Who’s going to pay?

The committee charged with recommending how to cut $1 million from the Chico Unified School District’s budget by closing campuses has come up with four possible scenarios, all of them bad.

Three of the four would require closing three small elementary schools, Nord, Forest Ranch and Cohasset, in outlying areas. This would be devastating to these communities, where the school is the center of civic life in a way that never occurs with town schools. And it would mean that hundreds of children would have to spend an additional hour or two each day riding the bus to school.

And the fourth scenario, a complicated mish-mash of closures, program transfers and school boundary adjustments, would disrupt more than 1,000 students.

The committee did a tough job commendably, and now the final decision is up to the district’s trustees. Fortunately, they have options other than closing schools. Unfortunately, many of those options involve cutting programs and jobs.

According to the district’s own studies, for example, they could save $1 million by eliminating all school counselors. Eliminating air conditioning would save $444,000 annually. They could save $381,000 by eliminating all health aides. Charging CARD more for using its facilities for after-school programs would bring in $260,000 (to be passed onto the parents of kids in the program). And so on down the line, all the way to reducing district office custodial staff, saving $21,000.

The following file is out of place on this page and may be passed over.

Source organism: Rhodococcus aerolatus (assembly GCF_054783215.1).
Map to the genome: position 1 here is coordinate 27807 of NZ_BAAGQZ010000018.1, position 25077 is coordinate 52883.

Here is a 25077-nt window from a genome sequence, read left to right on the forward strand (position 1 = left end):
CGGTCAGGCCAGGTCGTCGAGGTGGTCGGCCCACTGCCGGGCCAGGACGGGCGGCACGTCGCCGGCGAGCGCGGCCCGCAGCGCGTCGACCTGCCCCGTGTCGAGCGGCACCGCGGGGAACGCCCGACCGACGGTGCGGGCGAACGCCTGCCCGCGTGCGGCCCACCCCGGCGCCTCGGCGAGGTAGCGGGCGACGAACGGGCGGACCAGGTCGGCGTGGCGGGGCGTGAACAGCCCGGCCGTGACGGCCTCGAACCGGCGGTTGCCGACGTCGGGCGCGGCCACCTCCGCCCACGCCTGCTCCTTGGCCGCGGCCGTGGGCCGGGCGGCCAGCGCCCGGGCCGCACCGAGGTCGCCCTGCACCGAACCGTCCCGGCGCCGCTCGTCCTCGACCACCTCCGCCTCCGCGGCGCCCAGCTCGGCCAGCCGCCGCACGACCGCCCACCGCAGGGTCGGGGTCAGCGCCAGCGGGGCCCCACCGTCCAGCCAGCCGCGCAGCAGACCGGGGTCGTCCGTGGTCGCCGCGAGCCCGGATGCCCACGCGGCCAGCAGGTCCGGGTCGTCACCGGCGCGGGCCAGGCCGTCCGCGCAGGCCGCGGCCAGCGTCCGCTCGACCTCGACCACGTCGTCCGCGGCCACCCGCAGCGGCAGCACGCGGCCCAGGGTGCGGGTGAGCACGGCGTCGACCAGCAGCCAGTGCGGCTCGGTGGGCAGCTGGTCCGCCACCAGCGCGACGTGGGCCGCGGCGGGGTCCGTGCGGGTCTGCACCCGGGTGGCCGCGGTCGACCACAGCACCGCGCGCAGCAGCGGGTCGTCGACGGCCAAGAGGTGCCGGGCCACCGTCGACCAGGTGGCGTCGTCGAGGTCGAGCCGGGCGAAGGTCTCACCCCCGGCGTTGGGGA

The district could also save about $450,000 annually by eliminating high-school athletics. They’re wonderful activities, but are they essential to education? No.

Or the district’s employees could agree to take a 1 percent salary reduction. That would save $675,000 a year, enough to keep some schools open. Teachers comprise the largest employee category. The average Chico teacher makes more than $55,000 a year and has a Cadillac health, dental, vision and life insurance benefits package worth $11,000, all for working 36 weeks a year. That’s not too shabby.

If the administrators agreed to take a 1 percent temporary cut, would the teachers go along? Would parents accept the demise of high-school athletics? Can we get along without counselors? These are the difficult questions the trustees will need to ask and answer before they can justify shutting schools.